Love of my life. God, maybe he is. I groan. “Don't embarrass me.”


“I'm sure he could embarrass you way more than I ever could but okay.”


“Fuck off,” I tell her, even though she's probably right.


“Good night, Leo,” she chirps happily and hangs up right after.  


Later, when the clock makes a whole turn and a half turn, my doorbell rings. “How do you feel?” Amara asks, as soon as I open the door.


I still feel twenty-five. Hell, I still fucking feel twenty-four. I feel every age but the one I am right now.


“Like I’m a year closer to death,” I reply.


She rolls her eyes, and, on cue, the doorbell rings. Something seizes up in my throat as Amara grins and floats her way to the door.


“Leo?” Jun asks, and I can imagine his face, small frown and scrunched eyebrows.


“I'm Amara, Leo’s friend. you must be Jun,” Amara says. She sounds delighted. When they leave, I'm breaking out the liquor.


“She went to our high school,” I add, walking past Amara to move the food I'd been cooking to the table.


“Nice to meet you,” Jun says, politely, and shakes Amara’s hand. She moves out of the way to let him in. “I got you a present, Leo,” Jun tells me and I give him a look.


“You didn't have to,” I protest. He only shrugs in response and puts the box on the couch, before rolling up his sleeves and moving to the table.


Dinner goes smoothly enough, but it doesn’t seem like Amara and Jun click in any way throughout the night, so it’s almost a blessing when Jun says that he has to leave for work.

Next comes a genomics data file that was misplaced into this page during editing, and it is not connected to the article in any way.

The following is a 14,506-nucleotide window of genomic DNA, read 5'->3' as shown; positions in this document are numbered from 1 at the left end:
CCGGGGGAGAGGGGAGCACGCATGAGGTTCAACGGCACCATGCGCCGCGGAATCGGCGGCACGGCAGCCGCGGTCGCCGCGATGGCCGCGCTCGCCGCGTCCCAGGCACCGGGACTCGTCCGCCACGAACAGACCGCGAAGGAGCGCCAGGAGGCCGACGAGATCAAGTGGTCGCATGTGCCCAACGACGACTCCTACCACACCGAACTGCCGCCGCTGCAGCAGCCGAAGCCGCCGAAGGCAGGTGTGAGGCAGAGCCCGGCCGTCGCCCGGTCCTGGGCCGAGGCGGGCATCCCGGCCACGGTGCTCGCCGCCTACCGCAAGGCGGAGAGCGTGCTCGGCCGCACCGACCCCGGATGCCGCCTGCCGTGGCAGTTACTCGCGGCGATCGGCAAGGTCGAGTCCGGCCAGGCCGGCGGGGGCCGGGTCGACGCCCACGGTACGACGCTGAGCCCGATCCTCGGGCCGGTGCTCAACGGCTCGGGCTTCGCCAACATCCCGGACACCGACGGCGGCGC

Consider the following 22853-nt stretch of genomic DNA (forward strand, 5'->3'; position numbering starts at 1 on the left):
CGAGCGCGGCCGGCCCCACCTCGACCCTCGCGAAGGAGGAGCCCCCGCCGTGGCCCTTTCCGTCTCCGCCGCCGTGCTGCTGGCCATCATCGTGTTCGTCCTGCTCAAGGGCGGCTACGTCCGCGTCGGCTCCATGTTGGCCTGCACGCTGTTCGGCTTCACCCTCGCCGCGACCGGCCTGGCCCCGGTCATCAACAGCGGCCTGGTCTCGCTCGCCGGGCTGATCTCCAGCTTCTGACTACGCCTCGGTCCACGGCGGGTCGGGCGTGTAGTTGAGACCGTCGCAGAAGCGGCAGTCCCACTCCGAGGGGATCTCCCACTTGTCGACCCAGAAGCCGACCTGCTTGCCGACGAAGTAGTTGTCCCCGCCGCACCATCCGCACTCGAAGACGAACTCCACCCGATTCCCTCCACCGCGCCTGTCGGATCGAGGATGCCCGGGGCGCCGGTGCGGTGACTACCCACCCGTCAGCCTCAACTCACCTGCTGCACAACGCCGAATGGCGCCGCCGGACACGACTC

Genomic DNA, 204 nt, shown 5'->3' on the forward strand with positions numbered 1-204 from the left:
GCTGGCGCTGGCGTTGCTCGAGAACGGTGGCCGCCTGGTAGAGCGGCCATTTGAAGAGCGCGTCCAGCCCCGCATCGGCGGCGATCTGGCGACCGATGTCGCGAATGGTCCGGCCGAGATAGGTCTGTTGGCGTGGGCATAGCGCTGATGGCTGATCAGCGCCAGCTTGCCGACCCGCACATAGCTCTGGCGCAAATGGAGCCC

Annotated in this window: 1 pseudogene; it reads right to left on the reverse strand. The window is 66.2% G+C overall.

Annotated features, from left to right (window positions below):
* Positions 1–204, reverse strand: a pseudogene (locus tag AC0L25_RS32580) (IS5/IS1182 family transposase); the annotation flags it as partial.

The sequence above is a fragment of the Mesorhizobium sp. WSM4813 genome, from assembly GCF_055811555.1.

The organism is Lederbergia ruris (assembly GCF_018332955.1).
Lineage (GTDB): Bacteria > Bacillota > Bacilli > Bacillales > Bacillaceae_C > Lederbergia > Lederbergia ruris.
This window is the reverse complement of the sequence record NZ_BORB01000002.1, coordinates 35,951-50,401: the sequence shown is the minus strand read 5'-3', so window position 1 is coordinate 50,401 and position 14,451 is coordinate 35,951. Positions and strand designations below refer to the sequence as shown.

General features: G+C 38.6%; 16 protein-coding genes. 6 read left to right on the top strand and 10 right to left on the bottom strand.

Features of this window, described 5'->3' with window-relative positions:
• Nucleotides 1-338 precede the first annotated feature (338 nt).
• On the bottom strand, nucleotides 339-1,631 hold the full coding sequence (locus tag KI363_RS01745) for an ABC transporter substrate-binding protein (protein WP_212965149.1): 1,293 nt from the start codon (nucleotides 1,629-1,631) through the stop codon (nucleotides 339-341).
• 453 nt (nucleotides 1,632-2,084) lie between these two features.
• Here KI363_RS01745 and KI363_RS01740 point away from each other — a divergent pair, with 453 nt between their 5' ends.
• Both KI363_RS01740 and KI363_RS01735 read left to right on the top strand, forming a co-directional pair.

“I’m not really sure if I like him or not,” Amara announces.


“Me too,” I reply.


She gives me a look. “Anyways, give me time to get used to him. I'm not about to be hating the kid that you're in love with.”


“Don't worry,” I retort. “You're never meeting him again.”


Amara pouts. “Is that really the right way to treat your best friend?” I stick my tongue out at her. “What did he even get you?” she asks and I shrug. Amara huffs and walks over to the couch to open it herself. I hate best friends.


She tears off the silver wrapping paper and inside is a fancy looking box, which she pops open to reveal a set of folded clothing. “It's a tux, I think. How rich is this guy?”


“Don't ask me,” I reply as she pulls out an envelope from between the fabric. She raises an eyebrow at it before shrugging and handing it to me.


I rip open the envelope and a few pictures printed on photo paper fall out. I catch them before they hit the ground.


Most of the pictures are scenery (a park, a ballroom, a ferris wheel) but there's few of me, too. I look out of place in the beauty of Jun’s photos.


.


If it were up to my mother, I probably wouldn't have had to live with my aunt after she died. My mom had always had her suspicions about her sister—which I assumed from the fact that we’d never visited her once when my mom was still alive.


But, the fact of the matter was that most of my relatives were across the border and my aunt lived a mere thirty minutes away.


My mother also hadn't left a will.


So, social services had decided that my aunt was a good option for me. She worked an online job with a decent income, so she moved down south to my house and took residence in my home.


Maybe I should have been grateful. I wasn't in the foster system. I got to stay in the same school, got to keep my old friends, got to live in my old town. It was all going to be okay.